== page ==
The average power of any program material that demands full power on peaks is several dB less, which is to say a fraction of it.

Personally I wouldn't buy an amp that can supply full power continuously, as I'd be paying for something I'll never use.
post #5 of 10
Thread Starter 
What about the fact that the pascal module doesn't appear to produce its max power at all? It looks to be pretty far off its advertised mark of 2400 watts, at least based on the numbers above. I'm curious if this would be a problem at the really low frequencies (below 40Hz). Also might it be limiting for EQ if you want a flat response down to 10 or 15Hz since it will require boosting up the low end?
post #6 of 10
Noah,
The difference is that we are often directly comparing ratings between amps yet one might be a 50ms burst at 1khz, a second might be capable of the rated power for 1 full sec 20-20Khz. A third might be capable of full rated power 20-20khz indefinitely (Let us call that 30sec or more.)

Now if the first and second amps were rated the same way as the third they would have a greatly reduced specification. You can say that full power for 30sec isn't required in any actual source which is true so the first two amps are rated more appropriately which again may be true. However it goes both ways and it stands to reason that most amps rated for actual continuous rms power over wide bandwidth will achieve a significantly higher power rating if using a 50ms 1khz burst instead.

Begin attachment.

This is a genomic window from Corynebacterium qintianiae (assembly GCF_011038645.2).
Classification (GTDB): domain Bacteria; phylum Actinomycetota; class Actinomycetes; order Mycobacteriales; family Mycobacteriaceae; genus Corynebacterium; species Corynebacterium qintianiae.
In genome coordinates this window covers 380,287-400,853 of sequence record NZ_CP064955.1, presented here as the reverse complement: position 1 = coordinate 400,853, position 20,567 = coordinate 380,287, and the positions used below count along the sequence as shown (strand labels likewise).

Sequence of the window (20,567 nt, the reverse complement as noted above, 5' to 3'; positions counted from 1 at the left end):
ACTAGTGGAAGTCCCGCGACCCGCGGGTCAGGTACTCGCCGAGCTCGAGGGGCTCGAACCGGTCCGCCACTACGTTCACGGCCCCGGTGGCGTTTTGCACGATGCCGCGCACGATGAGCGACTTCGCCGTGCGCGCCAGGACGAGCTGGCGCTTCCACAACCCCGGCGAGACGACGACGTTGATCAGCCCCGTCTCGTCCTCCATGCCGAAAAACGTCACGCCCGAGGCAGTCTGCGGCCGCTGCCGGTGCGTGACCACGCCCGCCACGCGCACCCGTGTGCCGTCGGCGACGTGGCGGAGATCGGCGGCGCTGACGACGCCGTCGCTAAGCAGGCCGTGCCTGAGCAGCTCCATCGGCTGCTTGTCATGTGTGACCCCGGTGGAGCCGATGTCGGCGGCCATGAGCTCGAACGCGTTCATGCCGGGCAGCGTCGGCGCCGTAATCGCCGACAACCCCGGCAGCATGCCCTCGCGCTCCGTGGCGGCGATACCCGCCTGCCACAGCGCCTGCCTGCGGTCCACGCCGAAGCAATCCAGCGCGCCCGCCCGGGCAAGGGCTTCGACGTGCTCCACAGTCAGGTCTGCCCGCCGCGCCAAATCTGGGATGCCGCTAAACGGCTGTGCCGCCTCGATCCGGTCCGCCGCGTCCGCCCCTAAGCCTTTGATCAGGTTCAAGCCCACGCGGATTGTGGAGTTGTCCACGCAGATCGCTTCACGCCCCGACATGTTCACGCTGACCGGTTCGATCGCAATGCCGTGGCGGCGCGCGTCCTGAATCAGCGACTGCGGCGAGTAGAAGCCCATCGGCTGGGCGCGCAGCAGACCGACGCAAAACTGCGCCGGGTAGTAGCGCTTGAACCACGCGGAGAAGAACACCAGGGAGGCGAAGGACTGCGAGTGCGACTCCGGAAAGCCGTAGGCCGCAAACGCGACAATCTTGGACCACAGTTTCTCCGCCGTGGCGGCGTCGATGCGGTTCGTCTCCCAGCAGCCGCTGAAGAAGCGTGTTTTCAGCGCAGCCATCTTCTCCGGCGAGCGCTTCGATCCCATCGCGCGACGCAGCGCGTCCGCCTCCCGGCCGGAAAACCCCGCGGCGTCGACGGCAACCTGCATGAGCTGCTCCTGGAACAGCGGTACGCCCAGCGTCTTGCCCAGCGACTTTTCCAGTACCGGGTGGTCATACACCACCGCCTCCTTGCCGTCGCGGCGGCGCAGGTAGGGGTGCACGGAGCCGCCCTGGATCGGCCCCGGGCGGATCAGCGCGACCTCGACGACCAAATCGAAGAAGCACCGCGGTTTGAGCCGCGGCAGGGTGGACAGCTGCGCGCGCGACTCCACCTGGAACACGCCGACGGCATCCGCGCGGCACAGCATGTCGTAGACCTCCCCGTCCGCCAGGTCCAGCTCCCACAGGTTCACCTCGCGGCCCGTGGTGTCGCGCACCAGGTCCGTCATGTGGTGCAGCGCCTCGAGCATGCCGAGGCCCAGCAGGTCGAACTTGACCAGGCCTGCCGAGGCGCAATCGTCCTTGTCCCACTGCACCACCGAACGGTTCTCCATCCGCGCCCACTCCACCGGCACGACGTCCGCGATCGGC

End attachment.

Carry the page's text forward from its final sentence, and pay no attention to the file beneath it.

IMHO there is no need to be able to weld with the amps for audio use unless you are doing the type of testing I am where it does come in handy. However amps that can't sustain full rated power for even half a second are over rated. I think a realistic rating is what the amp can maintain for 3seconds or so. This is higher duty than 99% of audio material but not completely unrealistic.
post #7 of 10
Quote:
Personally I wouldn't buy an amp that can supply full power continuously, as I'd be paying for something I'll never use.

Agreed
Quote: